By: Roger Bjorøy-Karlsen

Edited by: Lauran Timlin


Did you know that right behind the tourist machine on the island of Roatan live many people who believe that natural medicine cures most things? Join us on a tour of a village on the edge of the jungle!

The place where bush medicine is prepared. (Photo: Roger Bjoroy-Karlsen)

The afternoon sun shines in between the treetops. The temperature is around thirty degrees as we park at a full-service manual car wash. A young man comes out of a small “pulperia” with two six-packs of Corona beer and disappears around the corner.

“Go-Pro, start recording”

I check if the voice activation of the head camera works. It acknowledges with a beep.

Steven Raymond shows up and we shake hands. Steven, a waiter from the restaurant at Anthony’s Key Resort agreed to guide us around his neighborhood. Namely a village that consists of four families who have lived here for an average of five generations.

“Are you descended from African slaves?”

“Basically we are, but there is a lot of mixing after the time of slavery,” says Steven, who also mentions immigrants from mainland Honduras, Jamaica, and the Cayman Islands. 

We wander down to the beach, passing some ex-pats (immigrants) who are dozing on sun-beds. Buildings, dilapidated, that have been chewed up by the ravages of time are scattered over a larger area. It turns out to have been a hotel. Steven says that one of the buildings later became the “Sand Castle Library”  before they moved the library to another location. What is left of the hotel is for sale, but the decay is lowering the price drastically.

A hotel that has seen better days (Photo: Roger Bjoroy-Karlsen)

Four families make up approximately 400 inhabitants in this village, which is located on the south side of the main road.

“What is the name of the village?” I ask, after ordering the Go Pro to stop recording.

“So far it has no name but there is a committee working on giving it the name ‘Ramon Village’, named after the largest family in the area,” says Steven.

He goes on to say that it is peaceful between the families and everyone stands up for each other if needed. The families usually have several houses in the same area. The children who grow up get a plot of land on which they can build a house. Or they take over the house after the older generation has died.

Along the main road, we come to a small sales stall where there are some paintings hanging on the wall outside. Inside, we meet the artist Brittany, who since 2010 has mainly painted motifs with animals and fish from the Caribbean Sea, or of African culture. The latter is strong for most people with ancestors from Africa, they are proud of it, and Brittany’s paintings usually have fresh colors.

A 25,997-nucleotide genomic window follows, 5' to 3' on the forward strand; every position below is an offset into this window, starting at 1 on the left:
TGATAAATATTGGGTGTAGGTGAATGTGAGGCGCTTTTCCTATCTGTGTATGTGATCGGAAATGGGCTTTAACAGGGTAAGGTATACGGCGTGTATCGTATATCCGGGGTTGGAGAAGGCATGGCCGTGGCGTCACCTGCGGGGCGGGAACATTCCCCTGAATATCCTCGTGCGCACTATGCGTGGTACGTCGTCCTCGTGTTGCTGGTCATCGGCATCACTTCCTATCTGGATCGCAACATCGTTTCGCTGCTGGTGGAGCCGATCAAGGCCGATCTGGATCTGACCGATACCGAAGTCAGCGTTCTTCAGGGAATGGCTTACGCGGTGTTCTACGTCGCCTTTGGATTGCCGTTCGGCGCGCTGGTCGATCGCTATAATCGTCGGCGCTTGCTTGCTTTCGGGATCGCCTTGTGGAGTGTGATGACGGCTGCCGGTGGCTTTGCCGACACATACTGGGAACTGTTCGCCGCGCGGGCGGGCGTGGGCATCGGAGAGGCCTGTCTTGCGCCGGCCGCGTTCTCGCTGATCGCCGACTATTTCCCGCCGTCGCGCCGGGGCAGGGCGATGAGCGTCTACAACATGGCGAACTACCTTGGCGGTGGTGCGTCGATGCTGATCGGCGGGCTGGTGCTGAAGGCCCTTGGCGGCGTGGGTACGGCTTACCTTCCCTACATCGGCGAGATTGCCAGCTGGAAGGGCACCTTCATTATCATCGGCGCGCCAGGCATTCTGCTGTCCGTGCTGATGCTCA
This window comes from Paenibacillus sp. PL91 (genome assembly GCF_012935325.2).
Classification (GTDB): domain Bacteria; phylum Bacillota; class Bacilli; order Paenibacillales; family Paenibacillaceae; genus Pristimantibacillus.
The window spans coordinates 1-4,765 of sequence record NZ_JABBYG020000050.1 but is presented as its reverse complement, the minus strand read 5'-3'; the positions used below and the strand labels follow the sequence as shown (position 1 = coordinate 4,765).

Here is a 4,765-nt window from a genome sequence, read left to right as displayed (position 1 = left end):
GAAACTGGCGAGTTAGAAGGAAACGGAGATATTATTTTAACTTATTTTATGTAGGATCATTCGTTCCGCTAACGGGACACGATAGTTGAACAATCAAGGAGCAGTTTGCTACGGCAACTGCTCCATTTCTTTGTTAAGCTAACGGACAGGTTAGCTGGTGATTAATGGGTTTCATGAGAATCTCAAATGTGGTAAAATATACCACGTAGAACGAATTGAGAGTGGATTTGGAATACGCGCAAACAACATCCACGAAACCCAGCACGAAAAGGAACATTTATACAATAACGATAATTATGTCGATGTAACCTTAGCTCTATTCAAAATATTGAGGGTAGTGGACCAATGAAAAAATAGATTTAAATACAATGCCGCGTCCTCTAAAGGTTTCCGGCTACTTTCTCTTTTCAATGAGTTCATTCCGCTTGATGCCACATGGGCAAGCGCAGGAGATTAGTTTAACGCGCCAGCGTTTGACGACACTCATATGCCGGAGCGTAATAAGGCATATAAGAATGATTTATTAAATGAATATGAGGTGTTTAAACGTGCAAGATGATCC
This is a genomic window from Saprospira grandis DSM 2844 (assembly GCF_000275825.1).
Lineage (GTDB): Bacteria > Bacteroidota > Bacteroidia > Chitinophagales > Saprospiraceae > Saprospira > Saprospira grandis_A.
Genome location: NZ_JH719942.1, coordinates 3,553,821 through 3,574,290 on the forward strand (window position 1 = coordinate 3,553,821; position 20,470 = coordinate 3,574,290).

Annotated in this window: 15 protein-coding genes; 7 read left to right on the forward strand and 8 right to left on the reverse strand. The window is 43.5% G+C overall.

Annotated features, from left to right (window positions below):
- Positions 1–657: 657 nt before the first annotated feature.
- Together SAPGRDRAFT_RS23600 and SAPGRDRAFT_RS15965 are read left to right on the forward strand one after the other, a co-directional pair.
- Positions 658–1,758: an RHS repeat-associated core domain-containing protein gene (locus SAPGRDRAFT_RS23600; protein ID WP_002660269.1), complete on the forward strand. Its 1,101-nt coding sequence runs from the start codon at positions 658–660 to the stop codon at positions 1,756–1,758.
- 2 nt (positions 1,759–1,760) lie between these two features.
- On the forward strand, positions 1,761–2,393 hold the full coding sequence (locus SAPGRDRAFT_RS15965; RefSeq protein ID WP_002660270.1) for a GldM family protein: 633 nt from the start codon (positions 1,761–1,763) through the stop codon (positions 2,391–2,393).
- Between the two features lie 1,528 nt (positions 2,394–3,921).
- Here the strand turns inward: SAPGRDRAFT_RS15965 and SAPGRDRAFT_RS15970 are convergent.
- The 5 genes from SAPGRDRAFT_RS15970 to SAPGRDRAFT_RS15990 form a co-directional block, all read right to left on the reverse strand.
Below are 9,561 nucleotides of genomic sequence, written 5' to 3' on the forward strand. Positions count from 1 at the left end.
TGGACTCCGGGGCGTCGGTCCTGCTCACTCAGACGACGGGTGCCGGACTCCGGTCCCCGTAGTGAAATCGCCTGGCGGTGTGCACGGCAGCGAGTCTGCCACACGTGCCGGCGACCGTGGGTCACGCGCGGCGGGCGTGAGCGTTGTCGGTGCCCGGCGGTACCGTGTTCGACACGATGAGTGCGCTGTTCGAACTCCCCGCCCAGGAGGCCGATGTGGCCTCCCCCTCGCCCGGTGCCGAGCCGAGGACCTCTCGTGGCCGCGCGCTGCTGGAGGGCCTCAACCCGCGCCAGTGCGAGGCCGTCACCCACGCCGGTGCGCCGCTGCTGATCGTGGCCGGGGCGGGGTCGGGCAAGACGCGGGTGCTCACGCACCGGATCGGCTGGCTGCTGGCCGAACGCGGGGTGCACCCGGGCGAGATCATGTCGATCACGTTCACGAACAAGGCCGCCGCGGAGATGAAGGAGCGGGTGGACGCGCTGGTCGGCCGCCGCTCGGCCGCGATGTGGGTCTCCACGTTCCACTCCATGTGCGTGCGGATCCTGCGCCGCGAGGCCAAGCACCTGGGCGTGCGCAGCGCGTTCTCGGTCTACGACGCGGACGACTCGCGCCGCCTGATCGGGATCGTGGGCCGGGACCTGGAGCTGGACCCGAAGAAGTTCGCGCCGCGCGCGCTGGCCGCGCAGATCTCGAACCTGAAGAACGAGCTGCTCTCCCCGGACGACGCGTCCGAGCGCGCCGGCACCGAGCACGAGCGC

We eventually come to a half-finished house which is currently only a drying space for clothes, waiting for the owner to earn more money to complete the construction. In the doorway sits Otis, who is Steven’s grandfather. He is a so-called “bush doctor”, that is a kind of medicine man who brews herbs to relieve or heal various ailments and diseases. Faith in natural medicine is strong in the people and others come from far and wide to get the healing elixir. Otis lists a number of diseases that he can cure and mentions, among other things, diabetes. Since I am diabetic, I ask him to cook something for me. Is it worth a try? He indicates that he has already prepared a product  for someone who will arrive a few days later, but that I could buy it and he would make a new one. It looks fine until he comes back with a 2.5 liter can ​​that had “chlorine” on it (!). Which probably means that I should stay far away from this jug. He still gets $20 for it from me. He should be credited for the effort, but I leave the elixir of herbs with a splash of chlorine untested.

Steven Raymonds grandfather, Otis (left), is the bush doctor in the area, something he has taken up from his father and grandfather (Photo: Roger Bjorøy-Karlsen)

The walk continues between the houses and into the jungle and Steven shows us different herbs and plants that are used in natural medicine, whether you have stomach problems or rashes.

At the top of a hill on the east side of the village, we come to the local private school. Inside we meet Deborah Hunnicut from Oklahoma, who is one of the teachers. She has lived on the island for 11 years. I ask if she has a teaching background.

Angela Claire in conversation with Debora Hunnicut at the local private school. (Photo: Roger Bjoroy-Karlsen)
The school offers individual tuition, which is very unusual in this part of the world. Photo: Roger Bjoroy-Karlsen

“No, I came to the island and did what God set me to do,” she replies and says that she is very happy to work at the school. Private ownership means that parents and others volunteer when something needs to be repaired or maintained. The pupils sit in booths and receive individual teaching and follow-up. Something that is unique on the island.

“Go Pro, stop recording!”

There is no response from my sweaty forehead. The camera has run out of power somewhere along the way. We thank Steven Raymond for a wonderful trip to a friendly community that lives behind all the white beaches, umbrella drinks, and restaurants. A group of island people who are proud of who they are and where they are from.

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